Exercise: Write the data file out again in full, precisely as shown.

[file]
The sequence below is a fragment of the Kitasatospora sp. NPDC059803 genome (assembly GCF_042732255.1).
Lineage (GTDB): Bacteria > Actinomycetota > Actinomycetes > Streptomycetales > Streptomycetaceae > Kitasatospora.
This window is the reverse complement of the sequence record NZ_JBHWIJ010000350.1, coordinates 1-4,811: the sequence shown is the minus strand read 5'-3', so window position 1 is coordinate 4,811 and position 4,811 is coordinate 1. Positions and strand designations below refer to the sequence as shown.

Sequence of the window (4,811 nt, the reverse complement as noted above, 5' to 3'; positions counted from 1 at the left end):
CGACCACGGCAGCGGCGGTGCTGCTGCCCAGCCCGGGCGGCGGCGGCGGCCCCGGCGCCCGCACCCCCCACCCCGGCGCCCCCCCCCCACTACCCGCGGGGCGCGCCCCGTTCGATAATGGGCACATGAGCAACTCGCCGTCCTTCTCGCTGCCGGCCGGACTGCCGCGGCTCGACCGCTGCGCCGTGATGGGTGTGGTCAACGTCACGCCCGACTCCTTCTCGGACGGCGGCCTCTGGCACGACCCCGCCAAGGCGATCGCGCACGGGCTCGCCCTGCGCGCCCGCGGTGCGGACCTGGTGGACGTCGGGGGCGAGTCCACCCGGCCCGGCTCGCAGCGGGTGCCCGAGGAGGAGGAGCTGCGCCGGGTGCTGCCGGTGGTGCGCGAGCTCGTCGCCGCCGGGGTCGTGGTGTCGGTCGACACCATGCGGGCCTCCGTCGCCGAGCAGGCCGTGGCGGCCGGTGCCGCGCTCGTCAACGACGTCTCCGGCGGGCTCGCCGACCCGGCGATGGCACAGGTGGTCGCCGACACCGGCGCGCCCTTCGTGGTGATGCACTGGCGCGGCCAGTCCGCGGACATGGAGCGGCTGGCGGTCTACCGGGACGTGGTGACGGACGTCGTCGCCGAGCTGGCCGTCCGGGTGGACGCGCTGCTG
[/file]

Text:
The sequence below is a fragment of the Kitasatospora sp. NPDC059803 genome (assembly GCF_042732255.1).
Lineage (GTDB): Bacteria > Actinomycetota > Actinomycetes > Streptomycetales > Streptomycetaceae > Kitasatospora.
This window is the reverse complement of the sequence record NZ_JBHWIJ010000350.1, coordinates 1-4,811: the sequence shown is the minus strand read 5'-3', so window position 1 is coordinate 4,811 and position 4,811 is coordinate 1. Positions and strand designations below refer to the sequence as shown.

Sequence of the window (4,811 nt, the reverse complement as noted above, 5' to 3'; positions counted from 1 at the left end):
CGACCACGGCAGCGGCGGTGCTGCTGCCCAGCCCGGGCGGCGGCGGCGGCCCCGGCGCCCGCACCCCCCACCCCGGCGCCCCCCCCCCACTACCCGCGGGGCGCGCCCCGTTCGATAATGGGCACATGAGCAACTCGCCGTCCTTCTCGCTGCCGGCCGGACTGCCGCGGCTCGACCGCTGCGCCGTGATGGGTGTGGTCAACGTCACGCCCGACTCCTTCTCGGACGGCGGCCTCTGGCACGACCCCGCCAAGGCGATCGCGCACGGGCTCGCCCTGCGCGCCCGCGGTGCGGACCTGGTGGACGTCGGGGGCGAGTCCACCCGGCCCGGCTCGCAGCGGGTGCCCGAGGAGGAGGAGCTGCGCCGGGTGCTGCCGGTGGTGCGCGAGCTCGTCGCCGCCGGGGTCGTGGTGTCGGTCGACACCATGCGGGCCTCCGTCGCCGAGCAGGCCGTGGCGGCCGGTGCCGCGCTCGTCAACGACGTCTCCGGCGGGCTCGCCGACCCGGCGATGGCACAGGTGGTCGCCGACACCGGCGCGCCCTTCGTGGTGATGCACTGGCGCGGCCAGTCCGCGGACATGGAGCGGCTGGCGGTCTACCGGGACGTGGTGACGGACGTCGTCGCCGAGCTGGCCGTCCGGGTGGACGCGCTGCTG